Growth Trends for Related Jobs
Being a manufacturing foreman or forewoman, also known as an industrial production manager or manufacturing manager, combines the worlds of business and production. She ensures production goals are met while staying within budget, helping the success of the overall organization. Manufacturing foremen may be in charge of an entire plant or just one area.
According to the Occupational Information Network, a manufacturing foreman will "plan, direct, or coordinate the work activities and resources necessary for manufacturing products in accordance with cost, quality, and quantity specifications."
Industrial production managers are facing a slow or moderate decline through 2016, according to the Bureau of Labor Statistics. The top industry for industrial production managers is in plastics product manufacturing. Other industries with high levels of employment are management of companies and enterprises; motor vehicle parts manufacturing; printing and related support activities, and navigational, measuring, electromedical and control instruments manufacturing. In May 2008, the top-paying industry was in scientific research and development services with an annual mean wage of $126,130.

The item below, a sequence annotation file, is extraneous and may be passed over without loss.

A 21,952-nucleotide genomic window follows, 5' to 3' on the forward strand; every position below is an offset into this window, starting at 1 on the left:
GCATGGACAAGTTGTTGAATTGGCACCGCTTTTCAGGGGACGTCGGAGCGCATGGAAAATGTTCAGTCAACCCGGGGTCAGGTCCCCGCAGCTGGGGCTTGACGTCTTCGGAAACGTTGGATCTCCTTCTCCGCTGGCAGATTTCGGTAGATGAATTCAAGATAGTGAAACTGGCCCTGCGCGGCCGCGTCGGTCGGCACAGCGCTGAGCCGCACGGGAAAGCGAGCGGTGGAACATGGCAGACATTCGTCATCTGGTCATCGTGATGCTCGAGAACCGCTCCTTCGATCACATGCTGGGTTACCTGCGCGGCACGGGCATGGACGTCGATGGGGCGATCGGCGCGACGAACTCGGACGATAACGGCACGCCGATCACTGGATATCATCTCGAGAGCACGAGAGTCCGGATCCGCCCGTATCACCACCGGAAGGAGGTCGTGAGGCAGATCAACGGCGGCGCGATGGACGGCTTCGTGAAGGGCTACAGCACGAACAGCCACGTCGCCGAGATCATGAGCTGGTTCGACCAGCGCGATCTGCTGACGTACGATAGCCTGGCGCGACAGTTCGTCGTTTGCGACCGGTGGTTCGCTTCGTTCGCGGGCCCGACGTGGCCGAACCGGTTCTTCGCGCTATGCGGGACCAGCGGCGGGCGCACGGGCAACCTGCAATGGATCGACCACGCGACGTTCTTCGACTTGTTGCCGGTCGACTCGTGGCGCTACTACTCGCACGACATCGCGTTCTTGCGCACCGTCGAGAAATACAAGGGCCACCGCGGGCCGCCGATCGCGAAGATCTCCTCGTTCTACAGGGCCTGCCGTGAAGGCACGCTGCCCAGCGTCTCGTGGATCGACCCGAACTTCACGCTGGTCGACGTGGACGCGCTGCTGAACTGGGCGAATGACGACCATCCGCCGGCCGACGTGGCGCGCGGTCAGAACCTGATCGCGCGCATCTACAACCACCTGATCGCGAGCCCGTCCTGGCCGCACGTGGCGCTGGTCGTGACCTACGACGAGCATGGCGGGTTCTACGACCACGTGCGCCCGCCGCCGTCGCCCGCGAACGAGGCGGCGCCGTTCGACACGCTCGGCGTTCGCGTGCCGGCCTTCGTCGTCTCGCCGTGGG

According to BLS, most manufacturing foremen divide time between their offices and the production areas themselves. When they are in production areas, they must follow safety practices and wear protective clothing. Many manufacturing foremen work extended hours, especially during production deadlines. A third of workers work more than 50 hours per week. Some work beyond conventional business hours, especially within industries that operate around the clock.
There is no standard preparation for the job, according to BLS. Most employers prefer hiring those with a college degree in business management, business administration, industrial engineering or industrial technology. Employers will look for candidates with a business or engineering background. Some companies are willing to hire well-rounded liberal arts graduates. Experience involving production operations is often required; however, some college graduates are automatically placed into management positions. Some management foremen gradually move up the ranks and even may have started as production workers that have advanced to supervisory positions before finally being selected for management.
According to a BLS 2008 report, the national mean hourly wage for an industrial production manager is $43.85 and the mean wage is $91,200. The national annual wages range from $50,330 to $140,530.